‘A good lawyer knows the law, but a great lawyer knows the judge.’ While this phrase is often used in a humorous manner to depict the legal profession, it encapsulates one essential quality of a good advocate, which is to understand the attitudes and beliefs of the decision-makers. As highlighted in this chapter, an advocate in an international arbitration involving participants with different cultures in Asia should go beyond that and seek to understand not just the members of the tribunal, but all the participants, including witnesses and opposing counsel. Only then can an advocate develop a persuasion strategy that is truly effective.
 Alvin Yeo SC is the chairman and senior partner and Chou Sean Yu is a partner of WongPartnership LLP.
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 Michael J. Moser, ‘How Asia Will Change International Arbitration’, In Albert Janvan den Berg (ed), International Arbitration: The Coming of a New Age?, ICCA Congress Series, Volume 17 (© Kluwer Law International; Kluwer Law International 2013) pp. 62–66 at 62–63.
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 Jos Hornikx, Cultural Differences in Perceptions of Strong and Weak Arguments. In The Roles of Psychology in International Arbitration (pp. 75–92), (Kluwer Law International, 2017) at 88–90.
 Richard Waites & James Lawrence, Psychological Dynamics in International Arbitration. In Doak Bishop & Edward G. Kehoe (Eds.), The Art of Advocacy in International Arbitration (pp. 69–120) 2nd Ed (JurisNet, 2010) at 73–75.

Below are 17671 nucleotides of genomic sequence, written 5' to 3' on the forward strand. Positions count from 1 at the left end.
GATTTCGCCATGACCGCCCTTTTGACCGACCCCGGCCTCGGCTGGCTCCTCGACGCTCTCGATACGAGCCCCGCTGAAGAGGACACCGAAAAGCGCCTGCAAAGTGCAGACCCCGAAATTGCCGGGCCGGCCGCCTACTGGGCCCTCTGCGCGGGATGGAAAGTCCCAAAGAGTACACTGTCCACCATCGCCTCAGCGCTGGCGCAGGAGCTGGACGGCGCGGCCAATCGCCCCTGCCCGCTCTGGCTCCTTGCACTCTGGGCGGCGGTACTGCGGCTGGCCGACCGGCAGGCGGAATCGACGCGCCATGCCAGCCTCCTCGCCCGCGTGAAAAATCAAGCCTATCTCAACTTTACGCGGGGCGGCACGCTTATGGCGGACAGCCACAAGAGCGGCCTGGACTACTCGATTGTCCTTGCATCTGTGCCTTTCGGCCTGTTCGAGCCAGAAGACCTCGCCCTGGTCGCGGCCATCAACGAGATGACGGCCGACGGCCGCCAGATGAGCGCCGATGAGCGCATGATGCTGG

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 Christopher Lau, The Asian Perspective and Practice of Advoacy. In Doak Bishop & Edward G. Kehoe (Eds.), The Art of Advocacy in International Arbitration (pp. 565–582) 2nd Ed (JurisNet, 2010) at 567.
 Gabrielle Kaufmann-Kohler & Fan Kun, Integrating Mediation into Arbitration: Why It Works in China (2008) Journal of International Arbitration 25(4) pp. 479–492 at 480.
 Tony Cole, Commercial Arbitration in Japan – Contributions to the Debate on Japanese ‘Non-Litigiousness’ (2007) 40(1) New York University Journal of International Law and Politics 29 at 59–63.
 See, for example, Section 33 of the Hong Kong Arbitration Ordinance; Article 36 of the HKIAC Administered Arbitration Rules 2013; Article 47 of the CIETAC Arbitration Rules; Article 38 of the Japanese Arbitration Law; and Article 43 of the Arbitration Rules of the Beijing Arbitration Commission 2015.
 Shahla Ali, Approaching the Global Arbitration Table: Comparing the Advantages of Arbitration as Seen by Practitioners in East Asia and the West (2009) Review of Litigation, Vol. 28 No. 4 pp. 735–789 at 784.
 Peter Leaver & Henry Forbes Smith, The British Perspective and Practice of Advocacy. In Doak Bishop & Edward G. Kehoe (Eds.), The Art of Advocacy in International Arbitration (pp. 473–498) 2nd Ed (JurisNet, 2010) at 474.
 Nikola S Georgiev, Cultural differences or cultural clash? The future of International Commercial Arbitration (School of Oriental and African Studies, University of London, 2012) at 13–14.
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 Pierre Karrer, The Civil Law and Common Law Divide: An International Arbitrator Tells It Like He Sees It. In AAA Handbook on International Arbitration and ADR, 2nd Ed (Juris Net, LLC, 2010) (pp. 49–63) at 53–54.
 Anthony Sinclair, Differences in the Approach to Witness Evidence between the Civil and Common law traditions, In Doak Bishop & Edward G. Kehoe (Eds.), The Art of Advocacy in International Arbitration (pp. 23–48) 2nd Ed (JurisNet, 2010) at 34–35.
 Christopher K Tahbaz, Cross-Cultural Perspectives on Effective Advocacy in International Arbitration – or, How to Avoid Losing in Translation (2012) Hong Kong International Arbitration Centre, Vol. 2012 Issue 2 pp. 51–54 at 52.